The potential for the malfunction and misuse of surgical staplers to cause harm to patients is the number one health technology hazard that hospitals should focus on in 2020, according to the ECRI Institute.
"Injuries and deaths from the misuse of surgical staplers are substantial and preventable. We want hospitals and other medical institutions to be in a better position to take necessary actions to protect patients from harm," Marcus Schabacker, MD, PhD, president and CEO, ECRI Institute, said in a statement.
Surgical staplers have garnered increased attention in the past year. In March, as reported by Medscape Medical News, the US Food and Drug Administration (FDA) sent an alert to clinicians about an increase in the number of medical device reports (MDRs) regarding the use of surgical staplers.
From January 1, 2011, to March 31, 2018, the agency received more than 41,000 individual MDRs regarding surgical staplers and staples for internal use. There were reports of 366 deaths, more than 9000 serious injuries, and more than 32,000 malfunctions, the agency said in a March 8 letter to clinicians.
In June, the FDA's General and Plastic Surgery Devices Panel recommended reclassifying surgical staplers from class I medical devices, which are subject only to general controls, to class II devices, which are subject to general and special controls.
The ECRI Institute's Top 10 Health Technology Hazards, now in its 13th year, identifies health technology concerns that the organization believes warrant the greatest attention by healthcare leaders for the coming year.
The hazards are selected on the basis of a rigorous review of ECRI's incident investigations, medical device testing, and public and private incident reporting databases. The list, which is produced by ECRI's Health Devices Group, is accompanied by practical strategies hospitals and healthcare providers can take to reduce the risks.
Risks 2 to 5
Taking the number 2 spot on the list of top tech hazards for 2020 is point-of-care ultrasound (POCUS), because the increase in its use is outpacing policies and practices that could prevent misuse or misdiagnosis, the group notes.
Patient safety concerns include POCUS's not being used when warranted, misdiagnoses, inappropriate use of the modality, and overreliance on POCUS when a more comprehensive examination by an imaging specialist is indicated, the group writes.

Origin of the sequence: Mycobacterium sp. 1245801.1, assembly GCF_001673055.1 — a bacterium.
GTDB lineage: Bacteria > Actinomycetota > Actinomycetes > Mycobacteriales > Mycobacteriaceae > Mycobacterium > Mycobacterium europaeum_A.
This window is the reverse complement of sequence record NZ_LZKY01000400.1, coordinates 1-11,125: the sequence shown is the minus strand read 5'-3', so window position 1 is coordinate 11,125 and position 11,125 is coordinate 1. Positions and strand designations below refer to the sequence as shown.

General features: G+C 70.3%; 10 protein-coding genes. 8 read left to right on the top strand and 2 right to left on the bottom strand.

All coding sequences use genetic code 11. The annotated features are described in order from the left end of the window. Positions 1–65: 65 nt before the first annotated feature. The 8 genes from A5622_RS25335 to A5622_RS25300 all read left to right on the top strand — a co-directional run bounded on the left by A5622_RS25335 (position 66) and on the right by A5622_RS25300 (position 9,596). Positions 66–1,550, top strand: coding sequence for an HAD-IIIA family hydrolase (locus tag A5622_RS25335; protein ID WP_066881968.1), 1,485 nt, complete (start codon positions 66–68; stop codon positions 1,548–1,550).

"Policies and procedures should address institution-wide concerns, including user training and credentialing, exam documentation, and data archiving. And they should address specialty-specific issues, such as developing exam protocols that conform to established guidelines and recommendations," it suggests.
Number 3 on this year's list is the risk for infection associated with sterile processing errors in medical and dental offices. Failure to consistently and effectively clean and disinfect or sterilize contaminated items before use can expose patients to virulent pathogens, the group notes.
It suggests designating a qualified staff member or contractor to support office infection prevention and control practices; providing appropriate training for benchtop sterilizer operators; and conducting periodic competency testing.
Number 4 on the list is central venous catheter (CVC) risks associated with at-home hemodialysis. The federal government recently announced a push to increase the use of home treatment for patients with kidney disease.
The possibility that more patients with CVCs might receive hemodialysis in the home raises concerns. For patients who receive hemodialysis through a CVC, the risks associated with home dialysis may outweigh the benefits, the group says.
Number 5 on the list is unproven surgical robotic procedures. "Surgical robots are being used for an expanding range of procedures, sometimes before the risks have been fully assessed," the group notes.
They call on healthcare facilities to develop robust processes for approving the use of surgical robots for new procedures, as well as comprehensive programs for training, credentialing, and privileging surgeons and operating room staff for those procedures.
The Final Five
Rounding out the top 10 technology hazards ECRI says warrant the greatest attention in the coming year are the following:
6. Alarm, alert, and notification overload, which can overwhelm clinicians, creating the potential for a significant event to go unaddressed.
7. Cybersecurity risks in the connected home healthcare environment, which can lead to an interruption in transfer of patient monitoring data, potentially leading to misdiagnosis or delayed care.
8. Missing implant data in relation to MRI; being unaware of a patient's implant information can put patients in danger and delay MRI scans.
9. Medication errors from dose timing discrepancies in the electronic health record, which can have significant clinical consequences.
10. Loose nuts and bolts in devices, which can lead to catastrophic accidents, harming patients, clinicians, or bystanders.
More information about the ECRI ranking is available on the group's website.
Medscape Medical News © 2019
Cite this: Top 10 Health Tech Hazards for 2020 - Medscape - Oct 08, 2019.